The ecology of black-backed jackal (Canis mesomelas) on farmlands in the Midlands of KwaZulu-Natal, South Africa.
Humphries, Bruce David.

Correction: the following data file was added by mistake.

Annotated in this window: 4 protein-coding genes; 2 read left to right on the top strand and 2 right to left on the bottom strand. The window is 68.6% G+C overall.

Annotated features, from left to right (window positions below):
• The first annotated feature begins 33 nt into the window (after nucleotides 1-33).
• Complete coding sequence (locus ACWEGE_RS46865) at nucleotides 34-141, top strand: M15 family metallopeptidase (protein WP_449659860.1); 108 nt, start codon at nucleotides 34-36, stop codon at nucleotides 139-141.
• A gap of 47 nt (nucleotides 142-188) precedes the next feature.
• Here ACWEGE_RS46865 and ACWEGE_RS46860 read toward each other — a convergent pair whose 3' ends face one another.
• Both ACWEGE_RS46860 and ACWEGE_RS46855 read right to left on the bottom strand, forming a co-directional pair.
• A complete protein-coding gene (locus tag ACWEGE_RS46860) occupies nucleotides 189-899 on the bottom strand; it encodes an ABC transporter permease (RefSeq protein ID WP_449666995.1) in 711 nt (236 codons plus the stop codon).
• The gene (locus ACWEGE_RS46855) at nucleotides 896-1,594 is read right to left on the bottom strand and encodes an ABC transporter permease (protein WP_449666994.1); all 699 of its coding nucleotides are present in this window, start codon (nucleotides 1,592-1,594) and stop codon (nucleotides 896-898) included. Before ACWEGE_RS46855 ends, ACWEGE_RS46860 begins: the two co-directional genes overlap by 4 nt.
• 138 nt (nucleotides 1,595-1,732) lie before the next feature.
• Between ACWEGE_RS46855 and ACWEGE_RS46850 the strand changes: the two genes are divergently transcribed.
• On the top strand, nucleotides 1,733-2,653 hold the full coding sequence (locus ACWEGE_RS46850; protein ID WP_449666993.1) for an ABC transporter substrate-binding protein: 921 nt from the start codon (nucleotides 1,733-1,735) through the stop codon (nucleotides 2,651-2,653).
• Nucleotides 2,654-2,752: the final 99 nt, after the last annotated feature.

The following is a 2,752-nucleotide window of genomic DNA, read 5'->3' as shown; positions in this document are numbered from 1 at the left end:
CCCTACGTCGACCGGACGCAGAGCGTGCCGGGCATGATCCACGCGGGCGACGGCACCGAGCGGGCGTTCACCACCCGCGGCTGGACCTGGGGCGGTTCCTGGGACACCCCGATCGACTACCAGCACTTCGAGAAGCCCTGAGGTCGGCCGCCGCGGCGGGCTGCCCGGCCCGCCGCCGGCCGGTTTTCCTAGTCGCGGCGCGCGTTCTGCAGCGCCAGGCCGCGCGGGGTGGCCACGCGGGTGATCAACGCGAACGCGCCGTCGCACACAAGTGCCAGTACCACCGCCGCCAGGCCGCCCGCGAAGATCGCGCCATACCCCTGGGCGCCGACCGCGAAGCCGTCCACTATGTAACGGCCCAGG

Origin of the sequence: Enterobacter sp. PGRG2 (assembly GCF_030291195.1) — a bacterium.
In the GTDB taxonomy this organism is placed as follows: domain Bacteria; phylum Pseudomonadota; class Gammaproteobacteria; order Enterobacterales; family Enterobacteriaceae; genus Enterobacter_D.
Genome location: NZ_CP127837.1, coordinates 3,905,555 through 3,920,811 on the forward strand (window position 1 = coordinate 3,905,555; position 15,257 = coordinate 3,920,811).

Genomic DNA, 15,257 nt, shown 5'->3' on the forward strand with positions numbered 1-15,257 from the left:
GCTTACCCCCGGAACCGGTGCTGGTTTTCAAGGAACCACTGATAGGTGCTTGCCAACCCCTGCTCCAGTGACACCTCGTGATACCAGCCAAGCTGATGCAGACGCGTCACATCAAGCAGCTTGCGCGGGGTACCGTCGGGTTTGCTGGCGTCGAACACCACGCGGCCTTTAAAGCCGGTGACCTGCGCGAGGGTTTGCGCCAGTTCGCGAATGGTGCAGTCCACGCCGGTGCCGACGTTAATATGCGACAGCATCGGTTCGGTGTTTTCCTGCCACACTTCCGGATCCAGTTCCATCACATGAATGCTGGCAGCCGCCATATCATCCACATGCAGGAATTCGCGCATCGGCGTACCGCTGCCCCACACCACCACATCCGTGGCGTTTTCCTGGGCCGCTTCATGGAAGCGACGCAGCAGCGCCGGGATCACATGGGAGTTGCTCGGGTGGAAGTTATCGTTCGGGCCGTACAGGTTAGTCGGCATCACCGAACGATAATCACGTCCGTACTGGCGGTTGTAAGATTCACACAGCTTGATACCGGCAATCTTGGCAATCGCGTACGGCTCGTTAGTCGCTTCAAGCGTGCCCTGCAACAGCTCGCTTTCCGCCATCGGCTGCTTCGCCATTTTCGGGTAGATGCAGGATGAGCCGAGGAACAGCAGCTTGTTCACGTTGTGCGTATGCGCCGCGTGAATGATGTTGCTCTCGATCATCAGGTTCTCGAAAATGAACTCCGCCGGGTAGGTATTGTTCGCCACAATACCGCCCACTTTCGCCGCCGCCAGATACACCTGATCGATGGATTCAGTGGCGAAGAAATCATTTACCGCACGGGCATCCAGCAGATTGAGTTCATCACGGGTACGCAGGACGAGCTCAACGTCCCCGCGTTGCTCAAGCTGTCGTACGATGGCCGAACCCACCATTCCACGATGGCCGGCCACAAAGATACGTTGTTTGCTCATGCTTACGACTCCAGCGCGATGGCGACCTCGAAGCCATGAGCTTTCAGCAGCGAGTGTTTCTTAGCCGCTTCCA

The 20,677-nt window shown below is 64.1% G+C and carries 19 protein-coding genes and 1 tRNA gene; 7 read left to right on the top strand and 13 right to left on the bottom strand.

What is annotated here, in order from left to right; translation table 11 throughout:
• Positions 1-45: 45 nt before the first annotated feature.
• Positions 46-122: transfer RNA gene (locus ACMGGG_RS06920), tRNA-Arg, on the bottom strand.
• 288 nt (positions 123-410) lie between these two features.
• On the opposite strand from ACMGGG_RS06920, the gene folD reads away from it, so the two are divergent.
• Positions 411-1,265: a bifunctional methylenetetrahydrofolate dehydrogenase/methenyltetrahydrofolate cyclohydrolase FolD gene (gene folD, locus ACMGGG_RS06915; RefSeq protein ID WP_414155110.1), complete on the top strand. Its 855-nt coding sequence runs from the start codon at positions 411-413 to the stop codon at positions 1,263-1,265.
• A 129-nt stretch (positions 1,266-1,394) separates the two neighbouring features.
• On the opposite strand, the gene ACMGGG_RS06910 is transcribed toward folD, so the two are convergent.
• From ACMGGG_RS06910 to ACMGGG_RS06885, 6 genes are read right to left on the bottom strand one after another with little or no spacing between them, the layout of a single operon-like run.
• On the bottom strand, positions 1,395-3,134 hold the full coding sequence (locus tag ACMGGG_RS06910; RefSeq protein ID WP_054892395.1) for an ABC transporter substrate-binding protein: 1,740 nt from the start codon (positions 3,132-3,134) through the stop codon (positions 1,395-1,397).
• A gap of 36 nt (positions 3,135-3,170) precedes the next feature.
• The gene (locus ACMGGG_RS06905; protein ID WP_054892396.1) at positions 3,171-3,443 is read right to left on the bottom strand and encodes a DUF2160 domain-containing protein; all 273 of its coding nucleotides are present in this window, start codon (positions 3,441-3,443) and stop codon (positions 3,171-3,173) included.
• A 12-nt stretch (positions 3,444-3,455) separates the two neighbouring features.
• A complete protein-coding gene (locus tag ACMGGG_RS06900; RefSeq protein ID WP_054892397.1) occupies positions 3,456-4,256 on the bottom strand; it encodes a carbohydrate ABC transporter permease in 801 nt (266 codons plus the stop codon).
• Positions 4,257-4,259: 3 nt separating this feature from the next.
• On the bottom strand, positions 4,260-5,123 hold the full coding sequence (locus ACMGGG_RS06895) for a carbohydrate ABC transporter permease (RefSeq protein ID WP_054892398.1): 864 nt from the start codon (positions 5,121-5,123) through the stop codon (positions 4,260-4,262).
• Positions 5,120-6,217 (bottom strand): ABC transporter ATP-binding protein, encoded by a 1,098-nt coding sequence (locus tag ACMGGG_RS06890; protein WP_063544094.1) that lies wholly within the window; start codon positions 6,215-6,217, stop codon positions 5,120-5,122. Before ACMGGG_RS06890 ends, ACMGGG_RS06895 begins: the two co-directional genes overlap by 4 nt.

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Agricultural development is progressively being attributed as a cause of biodiversity loss. Despite this development, some species do successfully inhabit these transformed habitats and benefit from increased food and resource availability. Therefore it is important to understand how and why species persist in those altered landscapes to conserve remaining biodiversity. Black-backed jackals are an abundant mesopredator with an apparent success to these changing agricultural environments. An understanding of their ecology in agricultural areas can provide important ecological information on the species and elucidate possible reasons why this mesopredator is capable of adapting and surviving in agricultural lands. From 2013 to 2014, a study was conducted on the ecology of the black-backed jackal Canis mesomelas in the Midlands of KwaZulu-Natal, South Africa. The study examined the home range, habitat use and diet of the species. In addition species characteristics and conflict of black-backed jackal from a landowner’s perspective were determined. It was found that rodents comprised the most consumed item of prey by black-backed jackal, followed by domestic livestock. There was a significant diversity of prey species in the diet indicating the opportunistic and generalist nature of the species. The home range movements of the species were relatively large compared to previous studies on the species and juveniles generally had larger home ranges than adult males and females. Habitat selection within home ranges indicated jackals preferred bushlands in winter and spring, and croplands in summer and autumn. Landowner’s reported regular predation on livestock by the species and suggest the increasing intensity of agriculture provides a greater food source of jackals. Some farmers used mitigation strategies in an attempt to prevent livestock losses, however, 32 % of farmers confessed to having poor disposal techniques for dead animals. This study provides important ecological information on black-backed jackal as a mesopredator species. Information on the spatial movement and diet of jackals in this study highlighted the variability in ecology of the species, providing information on the species’ persistence and success in agricultural areas. Furthermore, feedback from farmers emphasised the importance of having collaboration between farmers to control jackal predation and reduce human-wildlife conflict.